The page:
But I was much more interested in some policy questions looking at things that were aspects of life in 1952 and what people thought of them now.

    People were in favour of the introduction of a system of national identity cards in Britain? by 45% to 39%. Labour supporters were most in favour but Lib Dems most against (including those who voted Lib Dem in 2010). So any Labour attempt to go back to that policy may risk losing their new converts.

    Voters believe that prescriptions should be free for all by 50% to 37% – predictably the only group opposed are the over-60s who get free prescriptions themselves but don’t think anyone else should. The Scots are less self-centred they show the biggest regional support.

    When asked Which, if any, of these aspects of life in 1952 Britain would you like to see return? “Compulsory national service” was supported by 50% to 40%. here the big split was under/over 40 with only the latter in favour (over 60s 65% were pro, 29% anti). However it doesn’t say “Compulsory national service” for whom so I would propose it for the over 60s. We could call it the Workhouse. As you can see it’s bound to be very popular among them.

    More surprisingly voters were narrowly against “Corporal punishment in schools” by 47% – 45% and only narrowly in favour of “The death penalty for murder” by 46% to 43%. Maybe what convention assumes is true about the public’s punitive instincts isn’t as true as some might like.

    However one policy is overwhelmingly popular “Nationalisation of industries like gas,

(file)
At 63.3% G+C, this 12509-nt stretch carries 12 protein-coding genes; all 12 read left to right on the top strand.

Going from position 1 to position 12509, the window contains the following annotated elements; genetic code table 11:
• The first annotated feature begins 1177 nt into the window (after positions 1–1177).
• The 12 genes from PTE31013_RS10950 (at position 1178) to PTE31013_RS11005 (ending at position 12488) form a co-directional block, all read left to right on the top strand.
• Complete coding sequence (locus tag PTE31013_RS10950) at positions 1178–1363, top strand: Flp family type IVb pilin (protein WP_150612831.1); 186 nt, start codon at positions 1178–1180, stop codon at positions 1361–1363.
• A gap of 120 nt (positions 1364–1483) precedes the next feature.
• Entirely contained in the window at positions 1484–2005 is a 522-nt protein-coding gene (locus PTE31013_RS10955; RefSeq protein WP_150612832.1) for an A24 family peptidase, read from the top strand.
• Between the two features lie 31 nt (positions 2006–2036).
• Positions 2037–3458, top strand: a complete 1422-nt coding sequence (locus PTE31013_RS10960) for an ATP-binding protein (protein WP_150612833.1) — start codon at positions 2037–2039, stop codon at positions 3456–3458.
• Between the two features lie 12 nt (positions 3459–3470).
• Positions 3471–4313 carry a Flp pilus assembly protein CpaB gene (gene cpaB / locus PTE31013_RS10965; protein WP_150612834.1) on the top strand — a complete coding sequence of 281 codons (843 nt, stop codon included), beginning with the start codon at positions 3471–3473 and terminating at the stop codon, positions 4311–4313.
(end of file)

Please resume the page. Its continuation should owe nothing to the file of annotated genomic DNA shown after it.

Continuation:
electrity and telecommunications” gets 58% against only 23%. I wonder how much coverage that got in the Sun.

    Finally YouGov checked out the various opiums of the people being offered up over the next few months.

    Which of the following events this Summer are you most looking forward to?

    The Queen’s Jubilee celebrations 23%

    The Olympics 21%

    The Paralympics 3%

    The Euro 2012 football championship 20%

    I am not looking forward to any of them 30%

    I think those government supporters hoping for the country to come back to them in a tide of patriotic fervour may have a long wait.

  43. Is the plural of opium opiums? Just asking… because I’ve never seen it used before; the word opiates is more often used although that isn’t, strictly speaking, the plural of opium itself, is it?
    8-)

  44. Apparently Spain have asked the IMF for a £300bn bailout.

    Where does this money come from ? Presumably the countries that have pledged the IMF this money, will borrow it ? So more debt is built up to pay for the debts that have previously been created.

    I have asked the question ‘ is money real’ before and got the response that money is not real. It is just an accepted token to pay for whatever is being traded. The point I was making, was that most of what we call money is actually just traded debt.

  45. @ Roger Mexico

    I think the polling you have just referenced re. national service (in the military, one assumes), corporal & capital punishment, nationalising strategic/ core assets etc. provides some support to Ed Miliband’s assertion that, generally speaking, the center has moved [somewhat] towards the liberal Left.
    8-)

  46. ROGER MEXICO and HOWARD.
    The Royal celebrations will be wonderful and increase my pride in being Briitsh. What a wonderful family they are.

    We will be able to forget all our problems for a weekend

  47. CL
    What problems, I thought that like me (and everyone else), you had never had it so good?

    RM
    Actually the royalty poll was extensively covered here except the less interesting bits, but thanks for covering those. I did not see any surprises, which is why AW probably did not pick them out.

  48. @ Amberstar

    The word opiates is not the plural of opium but the generic plural for narcotics derived from opium, eg., morphine, etc. [I think].

    After all, there is presumably no plural of heroin [heroines being the plural of heroine] or cocaine. One says: so many different types of cocaine [or heroin] are available on the market, I’m lost for choice — not cocaines or heroins?

  49. @ Robbie

    Thank you :-)

  50. I’m looking forward to seeng the findings of the next YG opium poll due on Sunday.